On Tuesday, June 3, Hybrid Pedagogy released an announcement and CFP related to the first long-form project to be undertaken by Hybrid Pedagogy Publishing. Two weeks later, we launched a crowdfunding campaign on Indiegogo to underwrite the creation of an open-source, interactive, digital music theory textbook. Kris Shaffer and Robin Wharton are collaborating to guide Hybrid Pedagogy Publishing. Kris has discussed some of his ideas in two Hybrid Pedagogy pieces, The Critical Textbook and Open Source Scholarship. This is the second of a three-part series of 1000-word essays in which Robin offers her thoughts about books, humanities pedagogy, and the future of academic publishing.
I ended Part 1 with the questions: Why are reading and writing books central to the work of humanism? And what kinds of books, and what sort of editorial processes can be most useful for humanists as well as the humanities? Because I teach writing-intensive courses in an English department, some obvious answers present themselves. Books are proper and traditional objects of study in literature courses, and students should be trained to understand and reproduce dominant forms to participate in contemporary rhetorical processes.
I’m less-than-satisfied with these easy answers, however. That stems in part from my own rather vexed disciplinary affiliation. While I’m fortunate to be a full-time “lecturer in English,” starting this Fall, I’ve often found it useful to think of myself as a scholar working in the humanities. Further, although some students who attend my classes are English majors, many of them major in other disciplines, and for all of them, it’s essential to help them connect learning in my classes with what’s happening in their other courses and communities beyond the academy. Especially in first-year composition, an introduction to literary studies is also often an introduction to the humanities.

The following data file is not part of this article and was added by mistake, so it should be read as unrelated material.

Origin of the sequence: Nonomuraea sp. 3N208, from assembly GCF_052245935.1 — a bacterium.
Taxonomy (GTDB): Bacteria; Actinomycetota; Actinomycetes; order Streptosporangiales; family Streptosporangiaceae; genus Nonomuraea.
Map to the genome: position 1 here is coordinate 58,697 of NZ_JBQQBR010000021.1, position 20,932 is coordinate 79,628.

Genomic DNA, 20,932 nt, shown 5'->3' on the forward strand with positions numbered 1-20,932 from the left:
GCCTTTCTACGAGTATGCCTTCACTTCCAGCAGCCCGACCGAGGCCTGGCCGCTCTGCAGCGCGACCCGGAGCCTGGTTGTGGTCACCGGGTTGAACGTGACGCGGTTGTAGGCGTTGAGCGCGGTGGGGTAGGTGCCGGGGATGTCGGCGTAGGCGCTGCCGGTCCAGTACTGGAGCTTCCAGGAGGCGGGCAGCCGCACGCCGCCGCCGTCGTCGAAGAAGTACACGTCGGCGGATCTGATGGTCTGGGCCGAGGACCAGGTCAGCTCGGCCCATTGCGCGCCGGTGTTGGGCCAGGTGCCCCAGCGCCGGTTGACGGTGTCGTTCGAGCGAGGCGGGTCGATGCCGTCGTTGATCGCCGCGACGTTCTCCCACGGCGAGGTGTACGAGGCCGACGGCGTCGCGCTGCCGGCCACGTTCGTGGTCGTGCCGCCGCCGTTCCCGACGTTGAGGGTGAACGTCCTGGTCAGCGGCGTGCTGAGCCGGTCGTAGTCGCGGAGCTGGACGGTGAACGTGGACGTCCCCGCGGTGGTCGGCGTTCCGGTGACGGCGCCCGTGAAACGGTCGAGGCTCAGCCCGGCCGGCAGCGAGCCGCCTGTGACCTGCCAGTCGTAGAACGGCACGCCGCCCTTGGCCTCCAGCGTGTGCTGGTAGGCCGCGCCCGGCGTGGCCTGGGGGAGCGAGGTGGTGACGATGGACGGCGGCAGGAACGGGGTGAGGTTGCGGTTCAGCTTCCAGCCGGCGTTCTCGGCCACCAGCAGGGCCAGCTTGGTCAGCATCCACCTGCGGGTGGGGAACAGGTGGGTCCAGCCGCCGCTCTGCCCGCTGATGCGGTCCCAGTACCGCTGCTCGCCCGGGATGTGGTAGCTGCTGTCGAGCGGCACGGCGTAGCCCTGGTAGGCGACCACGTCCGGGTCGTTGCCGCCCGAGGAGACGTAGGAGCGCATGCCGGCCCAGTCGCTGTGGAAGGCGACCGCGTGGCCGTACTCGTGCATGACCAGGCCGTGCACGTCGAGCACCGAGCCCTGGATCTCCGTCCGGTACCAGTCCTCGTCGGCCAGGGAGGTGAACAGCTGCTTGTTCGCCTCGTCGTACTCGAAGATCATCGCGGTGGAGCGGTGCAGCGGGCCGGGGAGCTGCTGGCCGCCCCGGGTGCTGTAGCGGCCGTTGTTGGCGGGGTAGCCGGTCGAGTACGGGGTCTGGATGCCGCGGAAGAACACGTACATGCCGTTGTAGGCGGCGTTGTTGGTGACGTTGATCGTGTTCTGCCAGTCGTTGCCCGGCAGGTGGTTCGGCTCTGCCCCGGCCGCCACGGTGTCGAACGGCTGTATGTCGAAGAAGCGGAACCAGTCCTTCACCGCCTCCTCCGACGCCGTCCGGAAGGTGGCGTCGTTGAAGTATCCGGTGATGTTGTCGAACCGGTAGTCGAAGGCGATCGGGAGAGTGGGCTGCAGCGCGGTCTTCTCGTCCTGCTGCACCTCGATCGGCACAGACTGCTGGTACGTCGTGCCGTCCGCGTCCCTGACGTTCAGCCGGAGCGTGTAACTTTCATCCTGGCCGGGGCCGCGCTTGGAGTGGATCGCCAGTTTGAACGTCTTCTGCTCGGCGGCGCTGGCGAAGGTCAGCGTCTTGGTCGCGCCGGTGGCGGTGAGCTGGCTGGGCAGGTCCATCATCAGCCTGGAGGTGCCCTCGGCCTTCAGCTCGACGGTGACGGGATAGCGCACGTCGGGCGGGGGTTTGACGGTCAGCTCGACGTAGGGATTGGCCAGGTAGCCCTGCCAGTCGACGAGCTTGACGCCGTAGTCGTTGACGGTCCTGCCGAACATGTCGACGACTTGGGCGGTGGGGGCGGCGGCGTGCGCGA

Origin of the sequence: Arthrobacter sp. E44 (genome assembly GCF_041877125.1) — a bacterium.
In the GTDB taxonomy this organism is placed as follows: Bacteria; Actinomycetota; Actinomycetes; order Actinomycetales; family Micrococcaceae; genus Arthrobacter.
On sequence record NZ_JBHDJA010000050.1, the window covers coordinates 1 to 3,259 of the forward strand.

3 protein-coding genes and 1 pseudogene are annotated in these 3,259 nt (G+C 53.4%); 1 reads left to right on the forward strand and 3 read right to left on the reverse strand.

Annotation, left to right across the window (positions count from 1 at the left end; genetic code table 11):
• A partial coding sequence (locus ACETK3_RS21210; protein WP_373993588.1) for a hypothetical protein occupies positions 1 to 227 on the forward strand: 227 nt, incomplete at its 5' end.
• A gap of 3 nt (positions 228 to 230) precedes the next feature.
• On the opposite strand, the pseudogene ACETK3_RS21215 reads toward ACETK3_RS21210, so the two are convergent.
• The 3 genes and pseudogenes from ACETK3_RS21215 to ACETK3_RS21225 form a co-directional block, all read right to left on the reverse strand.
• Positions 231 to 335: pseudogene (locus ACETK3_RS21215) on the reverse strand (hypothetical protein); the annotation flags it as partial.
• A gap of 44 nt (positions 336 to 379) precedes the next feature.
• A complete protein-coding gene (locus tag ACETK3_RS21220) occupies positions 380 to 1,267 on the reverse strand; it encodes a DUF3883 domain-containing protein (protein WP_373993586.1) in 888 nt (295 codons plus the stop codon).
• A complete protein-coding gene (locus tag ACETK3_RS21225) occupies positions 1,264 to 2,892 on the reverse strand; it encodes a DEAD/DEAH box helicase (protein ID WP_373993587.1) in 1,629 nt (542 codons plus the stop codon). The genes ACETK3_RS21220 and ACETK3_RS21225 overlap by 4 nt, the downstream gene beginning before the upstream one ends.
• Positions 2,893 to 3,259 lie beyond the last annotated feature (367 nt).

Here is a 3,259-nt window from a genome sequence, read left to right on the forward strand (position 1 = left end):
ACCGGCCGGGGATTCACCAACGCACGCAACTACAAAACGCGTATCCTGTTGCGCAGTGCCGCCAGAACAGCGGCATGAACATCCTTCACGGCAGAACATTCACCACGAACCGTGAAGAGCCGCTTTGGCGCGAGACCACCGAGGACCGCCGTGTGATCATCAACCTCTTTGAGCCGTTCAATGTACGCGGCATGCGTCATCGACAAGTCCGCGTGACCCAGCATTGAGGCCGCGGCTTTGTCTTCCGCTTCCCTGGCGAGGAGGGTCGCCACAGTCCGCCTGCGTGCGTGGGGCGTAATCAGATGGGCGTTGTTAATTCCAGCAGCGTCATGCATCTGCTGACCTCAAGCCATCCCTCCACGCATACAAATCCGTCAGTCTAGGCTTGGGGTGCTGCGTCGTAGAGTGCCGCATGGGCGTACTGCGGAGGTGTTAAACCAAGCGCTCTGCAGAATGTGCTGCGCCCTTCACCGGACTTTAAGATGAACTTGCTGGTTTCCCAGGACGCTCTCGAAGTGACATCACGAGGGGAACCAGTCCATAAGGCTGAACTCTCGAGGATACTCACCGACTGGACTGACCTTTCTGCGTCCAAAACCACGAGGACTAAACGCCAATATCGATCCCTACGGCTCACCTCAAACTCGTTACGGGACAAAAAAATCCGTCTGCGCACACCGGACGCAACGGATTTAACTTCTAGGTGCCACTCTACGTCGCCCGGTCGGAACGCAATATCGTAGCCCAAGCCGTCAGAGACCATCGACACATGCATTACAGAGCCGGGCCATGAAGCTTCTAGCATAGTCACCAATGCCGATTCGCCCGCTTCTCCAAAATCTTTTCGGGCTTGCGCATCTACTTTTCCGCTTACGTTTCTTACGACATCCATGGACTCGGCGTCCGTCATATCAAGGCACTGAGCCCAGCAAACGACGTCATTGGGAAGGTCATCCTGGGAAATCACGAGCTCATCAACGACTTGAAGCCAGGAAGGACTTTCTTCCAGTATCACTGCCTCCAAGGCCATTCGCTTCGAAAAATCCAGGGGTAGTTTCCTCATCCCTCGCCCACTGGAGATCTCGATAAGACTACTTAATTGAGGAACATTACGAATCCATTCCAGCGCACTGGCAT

4Humanities and the UCL Centre for Digital Humanities offer this working definition as part of their “The Humanities Matter!” infographic (PDF): “The Humanities are academic disciplines that seek to understand and interpret human experience [. . .], engaging in the discovery, preservation, and communication of the past and present record to enable a deeper understanding of contemporary society.” Given the emphasis on interpretation, preservation, and communication, it’s obvious what reading and writing books contribute to the collective enterprise. The “past and present record” is preserved in books, and can be “discovered” in them. Further, “interpretation” often involves reading, and “communication” is, of course, linked to writing.
Yet, part of this definition’s utility lies in its inclusiveness of that greater part of the “past and present record” that cannot be discovered in books, those “interpretations” that cannot be communicated solely in alphabetic text and static images. In fact, the more I’ve considered what role books play in our quest “to understand and interpret human experience” the more convinced I have become the books we study have a tendency to become surrogates for the “past and present record” with which scholars and students alike are trying to engage through humanistic inquiry.